London:Most of his teammates may have developed cold feet but England captain Kevin Pietersen said he would return to India for the Test series, provided security adviser Reg Dickason okays the tour.
Back in the comfort of his family, Pietersen said he could not sleep since terror struck Mumbai but asserted terrorism should not be allowed to play spoilsport.
"We can't allow these cowards to run our game," Pietersen wrote in Sunday's 'News of the World'.
"It puts it all into perspective when you see blood on the streets. But if Reg gives us the OK, then I'll be back for the two Test matches and complete the tour.
"He has been around the block and I trust his judgement 100 per cent. If he says it is safe to go back to India for the First Test in 11 days, then you can count me in," added the England captain.
Pietersen, however, made it clear that he would not force any teammate to join the touring party.
"It is a brutal situation and a world tragedy. So if any of the lads decide they don't want to return, then that's fine with me they have got wives and kids to think about," he said.
Horrified by what he saw on television, Pietersen said it was a close shave for the English cricketers.
"We were on the team bus coming back from Cuttack when we heard news of the horrific slaughter of innocent people in Mumbai.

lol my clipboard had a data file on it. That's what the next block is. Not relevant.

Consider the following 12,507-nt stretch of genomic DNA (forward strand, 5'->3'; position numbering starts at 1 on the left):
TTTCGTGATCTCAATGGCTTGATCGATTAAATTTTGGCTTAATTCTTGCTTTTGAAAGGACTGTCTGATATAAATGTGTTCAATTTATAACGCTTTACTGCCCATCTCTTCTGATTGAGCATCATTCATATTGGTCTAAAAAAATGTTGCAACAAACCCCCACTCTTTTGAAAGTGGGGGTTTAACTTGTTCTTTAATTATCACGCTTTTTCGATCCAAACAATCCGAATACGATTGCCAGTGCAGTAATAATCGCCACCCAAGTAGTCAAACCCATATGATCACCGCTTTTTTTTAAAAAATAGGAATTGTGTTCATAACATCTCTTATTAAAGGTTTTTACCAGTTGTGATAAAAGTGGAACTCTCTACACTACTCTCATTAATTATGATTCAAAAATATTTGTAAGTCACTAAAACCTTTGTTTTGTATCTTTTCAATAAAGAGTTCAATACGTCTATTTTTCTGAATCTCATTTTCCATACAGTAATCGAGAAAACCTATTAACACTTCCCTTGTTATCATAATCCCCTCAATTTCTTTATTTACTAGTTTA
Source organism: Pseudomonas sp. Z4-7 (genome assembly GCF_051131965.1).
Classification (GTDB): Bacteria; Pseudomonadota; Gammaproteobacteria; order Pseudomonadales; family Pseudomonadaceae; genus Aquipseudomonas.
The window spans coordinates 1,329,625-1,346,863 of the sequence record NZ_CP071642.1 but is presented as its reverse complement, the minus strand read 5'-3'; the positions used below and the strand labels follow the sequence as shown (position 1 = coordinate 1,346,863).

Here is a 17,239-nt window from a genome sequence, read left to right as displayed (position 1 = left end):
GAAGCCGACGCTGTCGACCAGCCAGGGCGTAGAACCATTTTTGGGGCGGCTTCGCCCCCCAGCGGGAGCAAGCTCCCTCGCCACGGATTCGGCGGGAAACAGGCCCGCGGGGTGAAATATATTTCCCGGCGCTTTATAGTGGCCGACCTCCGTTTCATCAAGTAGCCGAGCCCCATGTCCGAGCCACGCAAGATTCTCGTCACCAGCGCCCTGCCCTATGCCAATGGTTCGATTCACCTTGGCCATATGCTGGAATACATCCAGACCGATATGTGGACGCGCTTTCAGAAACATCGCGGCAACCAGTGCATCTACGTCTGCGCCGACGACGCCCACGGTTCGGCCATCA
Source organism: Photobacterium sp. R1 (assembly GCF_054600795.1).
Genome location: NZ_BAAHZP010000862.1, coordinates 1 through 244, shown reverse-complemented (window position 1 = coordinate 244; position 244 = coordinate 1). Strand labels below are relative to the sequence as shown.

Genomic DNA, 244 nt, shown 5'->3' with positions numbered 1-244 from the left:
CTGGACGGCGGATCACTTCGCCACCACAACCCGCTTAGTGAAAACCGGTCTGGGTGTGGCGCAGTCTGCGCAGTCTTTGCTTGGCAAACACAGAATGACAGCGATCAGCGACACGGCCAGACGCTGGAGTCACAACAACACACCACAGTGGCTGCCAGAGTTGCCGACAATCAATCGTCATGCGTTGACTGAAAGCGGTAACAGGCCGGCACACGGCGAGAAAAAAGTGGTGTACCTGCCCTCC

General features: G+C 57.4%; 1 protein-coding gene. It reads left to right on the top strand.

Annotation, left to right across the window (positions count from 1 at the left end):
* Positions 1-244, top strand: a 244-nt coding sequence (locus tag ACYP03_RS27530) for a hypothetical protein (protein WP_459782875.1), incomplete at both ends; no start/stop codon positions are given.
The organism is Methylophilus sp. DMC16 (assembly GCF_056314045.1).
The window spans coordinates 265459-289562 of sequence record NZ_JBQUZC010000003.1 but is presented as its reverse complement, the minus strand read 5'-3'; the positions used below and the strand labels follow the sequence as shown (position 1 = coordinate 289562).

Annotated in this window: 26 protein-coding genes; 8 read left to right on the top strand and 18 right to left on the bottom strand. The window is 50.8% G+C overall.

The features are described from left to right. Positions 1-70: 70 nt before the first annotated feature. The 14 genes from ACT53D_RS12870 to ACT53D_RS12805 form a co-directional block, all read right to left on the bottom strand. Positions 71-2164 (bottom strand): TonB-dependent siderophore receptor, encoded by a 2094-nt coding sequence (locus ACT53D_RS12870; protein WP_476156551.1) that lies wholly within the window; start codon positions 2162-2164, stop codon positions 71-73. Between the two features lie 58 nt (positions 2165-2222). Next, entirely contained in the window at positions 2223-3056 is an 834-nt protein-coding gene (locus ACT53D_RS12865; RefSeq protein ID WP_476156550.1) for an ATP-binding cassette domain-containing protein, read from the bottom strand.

"We were 800 miles from the attack but suddenly we felt very vulnerable, especially as we had stayed at the targeted Taj Mahal Hotel just two weeks ago," he said.
"We were due to go back there for the Second Test all our whites and blazers for the Test matches are still in there somewhere.
"...I will never forget it. I was walking down those steps only days ago to have a quick drink with a mate on his boat now they are the scene of a tragedy," Pietersen said.
"It could have been one or all of us being carried out in a body bag. And when you see something like that you sense danger around every corner," he added.
"And when you hear that the terrorists are singling out English tourists it sends a shiver down your spine. In cricket-mad India who could be more high profile than the England team?
"And who could be more high profile than their captain? It makes my blood run cold," Pietersen said.
The South African-born cricketer said as England captain, he was ready to face any opposition but certainly not terrorists.
"You don't expect to have to deal with tragedies like this when you take on the captaincy...Field placing, bowling changes, declarations and bad light you expect not cold-blooded murder," he said.
Emotionally drained by the episode, Pietersen plans to attend Sunday's Chelsea vs Arsenal match to take his mind off the incident.
"Before we decide what we are going to do I'm going to take time out to go to Stamford Bridge to cheer on my mate Frank Lampard today.
"I need something to take my mind off this carnage," Pietersen said.